Medical Payment Coverage and You

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Put some water on boil, throw another log on the fire, and cozy ‘round your favorite blog-reading device.  It’s time for the latest edition of the Gerstner Law Blog.  In this post, we’ll be discussing medical payment coverage in automobile insurance policies.

Imagine Mama Maggie is driving down Rimrock Road about 10 miles per hour above the speed limit.  Maggie’s kids are in the back seat singing that baby shark song.  Maggie, who has heard it nonstop for the past six months, has finally had enough.  She turns her head to look her kids right in the eyes and demands that they stop singing that cursed song.  Meanwhile, California Carl is driving up Rehberg Lane toward the intersection at Rimrock.  At the stop sign, Carl pulls a California stop, which basically means that he slows down slightly before going into the intersection without actually stopping.  At the same time that Maggie has her eyes off the road while screaming at her kids, Carl drives right in front of her path.  Maggie T-bones Carl, and ambulances transfer them both to the hospital.

In this situation, it’s not exactly clear who is more at fault.  As we’ve explored in other posts, liability insurance covers damages caused by the at-fault driver.  If the at-fault driver does not have insurance, then the accident victim’s uninsured motorist coverage will cover the damages.  If there’s not enough liability insurance, then underinsured motorist coverage kicks in.  But who pays the medical bills when it’s not readily apparent who is at fault?  Or what if there’s a car accident where nobody is at fault?

In those situations, hopefully the injured party has medical payment coverage, or Med Pay for short.  Med Pay covers medical expenses incurred in a car accident by any of the vehicle’s occupants.  It is also what we call “no-fault” coverage.  That means that it applies no matter who caused the crash.  Even if the Med Pay policy holder was the negligent party, she would still be entitled to the Med Pay benefits.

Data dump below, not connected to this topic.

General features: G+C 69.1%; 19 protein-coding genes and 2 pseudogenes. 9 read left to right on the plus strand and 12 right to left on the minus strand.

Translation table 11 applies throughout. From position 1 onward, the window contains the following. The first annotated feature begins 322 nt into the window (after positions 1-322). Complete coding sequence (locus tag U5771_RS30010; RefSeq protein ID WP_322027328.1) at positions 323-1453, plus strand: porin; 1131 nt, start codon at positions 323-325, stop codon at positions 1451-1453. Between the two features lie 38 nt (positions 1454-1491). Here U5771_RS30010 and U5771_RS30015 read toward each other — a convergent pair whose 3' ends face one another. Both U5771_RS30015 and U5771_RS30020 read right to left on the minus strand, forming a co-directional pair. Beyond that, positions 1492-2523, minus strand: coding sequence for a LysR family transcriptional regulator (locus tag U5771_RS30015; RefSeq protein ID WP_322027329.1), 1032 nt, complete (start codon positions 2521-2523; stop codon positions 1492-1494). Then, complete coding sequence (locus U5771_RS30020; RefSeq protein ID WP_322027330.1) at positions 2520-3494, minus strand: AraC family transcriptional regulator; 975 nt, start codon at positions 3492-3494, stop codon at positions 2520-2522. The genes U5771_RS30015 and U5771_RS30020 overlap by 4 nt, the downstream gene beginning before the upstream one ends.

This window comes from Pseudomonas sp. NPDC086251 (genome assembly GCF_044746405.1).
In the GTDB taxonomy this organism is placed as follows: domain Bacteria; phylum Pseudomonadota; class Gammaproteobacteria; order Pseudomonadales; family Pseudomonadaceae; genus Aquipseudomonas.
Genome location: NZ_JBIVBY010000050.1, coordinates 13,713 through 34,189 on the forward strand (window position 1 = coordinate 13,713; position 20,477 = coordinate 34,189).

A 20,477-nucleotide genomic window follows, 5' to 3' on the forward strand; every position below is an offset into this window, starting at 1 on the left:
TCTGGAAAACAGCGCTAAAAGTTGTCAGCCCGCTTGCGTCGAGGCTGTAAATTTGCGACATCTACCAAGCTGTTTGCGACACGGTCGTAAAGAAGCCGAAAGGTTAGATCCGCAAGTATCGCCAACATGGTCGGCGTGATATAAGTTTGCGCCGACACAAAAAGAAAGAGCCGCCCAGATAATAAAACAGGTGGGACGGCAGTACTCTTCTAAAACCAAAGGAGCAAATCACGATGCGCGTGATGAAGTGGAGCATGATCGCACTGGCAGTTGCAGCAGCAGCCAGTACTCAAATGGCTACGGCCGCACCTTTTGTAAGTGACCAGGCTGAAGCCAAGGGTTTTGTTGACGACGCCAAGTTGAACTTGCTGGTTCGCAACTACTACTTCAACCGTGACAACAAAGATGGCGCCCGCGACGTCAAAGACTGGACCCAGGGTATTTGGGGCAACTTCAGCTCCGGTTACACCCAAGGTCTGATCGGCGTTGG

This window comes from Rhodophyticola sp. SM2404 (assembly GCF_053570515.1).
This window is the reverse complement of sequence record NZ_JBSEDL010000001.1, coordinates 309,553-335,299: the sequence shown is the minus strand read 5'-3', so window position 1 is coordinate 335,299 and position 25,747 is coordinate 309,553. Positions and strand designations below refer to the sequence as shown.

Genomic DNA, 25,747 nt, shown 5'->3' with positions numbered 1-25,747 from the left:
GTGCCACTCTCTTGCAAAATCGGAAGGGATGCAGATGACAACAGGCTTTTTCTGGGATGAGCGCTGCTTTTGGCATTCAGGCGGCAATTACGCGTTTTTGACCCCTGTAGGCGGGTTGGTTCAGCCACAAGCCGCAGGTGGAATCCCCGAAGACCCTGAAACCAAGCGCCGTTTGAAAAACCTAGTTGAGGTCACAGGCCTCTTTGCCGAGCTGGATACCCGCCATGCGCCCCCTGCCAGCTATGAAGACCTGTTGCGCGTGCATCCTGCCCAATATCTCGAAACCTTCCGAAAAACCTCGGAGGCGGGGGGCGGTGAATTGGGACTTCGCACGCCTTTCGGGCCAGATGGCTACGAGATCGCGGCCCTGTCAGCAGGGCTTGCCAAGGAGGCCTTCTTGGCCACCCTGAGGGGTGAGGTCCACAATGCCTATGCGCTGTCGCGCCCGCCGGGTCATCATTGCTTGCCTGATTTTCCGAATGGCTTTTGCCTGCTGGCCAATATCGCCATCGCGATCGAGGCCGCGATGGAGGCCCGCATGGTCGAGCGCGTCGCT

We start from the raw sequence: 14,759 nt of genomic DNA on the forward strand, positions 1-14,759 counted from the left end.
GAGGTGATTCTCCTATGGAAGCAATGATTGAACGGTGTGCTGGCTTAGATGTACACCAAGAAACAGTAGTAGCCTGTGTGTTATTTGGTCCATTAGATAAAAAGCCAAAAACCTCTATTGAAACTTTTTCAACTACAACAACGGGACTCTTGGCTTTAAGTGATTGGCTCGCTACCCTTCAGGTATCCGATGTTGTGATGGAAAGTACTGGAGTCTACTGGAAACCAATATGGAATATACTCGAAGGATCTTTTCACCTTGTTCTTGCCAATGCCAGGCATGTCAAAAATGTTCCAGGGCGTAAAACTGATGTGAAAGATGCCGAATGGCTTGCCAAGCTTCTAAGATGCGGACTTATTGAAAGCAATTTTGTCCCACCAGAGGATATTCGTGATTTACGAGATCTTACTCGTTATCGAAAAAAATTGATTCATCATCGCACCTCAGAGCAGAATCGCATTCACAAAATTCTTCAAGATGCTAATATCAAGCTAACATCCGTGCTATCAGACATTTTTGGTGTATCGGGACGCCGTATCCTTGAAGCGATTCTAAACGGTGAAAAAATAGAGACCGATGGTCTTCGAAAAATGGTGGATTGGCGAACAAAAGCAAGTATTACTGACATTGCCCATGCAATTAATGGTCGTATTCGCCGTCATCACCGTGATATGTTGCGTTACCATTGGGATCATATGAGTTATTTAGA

In addition, Med Pay is personal and portable.  We discussed that concept in prior posts, but as a reminder, coverage is personal and portable if it covers the insured no matter where he is, whether he is driving a car, riding in a car, or walking down the street (with some exceptions, of course).  If you are injured in a car accident, chances are that your Med Pay policy will pay a portion of your medical bills.

As the name implies, Med Pay will only cover medical expenses.  It will not cover your other damages, such as lost wages or pain and suffering.  In addition, Med Pay typically has much smaller limits than other coverages.  If you are significantly hurt in an auto accident, your typical Med Pay limits will not pay for your entire hospital stay.

Going back to Mama Maggie and California Carl, let’s assume that they both have Med Pay coverage.  Carl’s Med Pay coverage will pay for his medical expenses up to his policy’s limits.  In Maggie’s situation, her Med Pay coverage will cover not only her medical bills, but also the medical bills incurred for her children, again up to the policy’s limits.  Since Med Pay is no-fault coverage, the car insurance company should pay it out right away without a determination as to who caused the car accident.  This should help Maggie and Carl cover their expenses pending a determination of liability, especially if the case is tied up in litigation for years.

As you might expect, this only scratches the surface.  There are other questions that could come to mind. Can you combine your Med Pay limits if have multiple vehicles?  How does your health insurance factor into this?  Needless to say, it can be complicated.  That’s why you need a personal injury attorney to sort through these issues.  While you’re recovering, we’re working hard to make sure you get all the compensation that you’re entitled to.  Contact Gerstner Law if you’ve been injured, and we’ll see if we can help you get things back on track.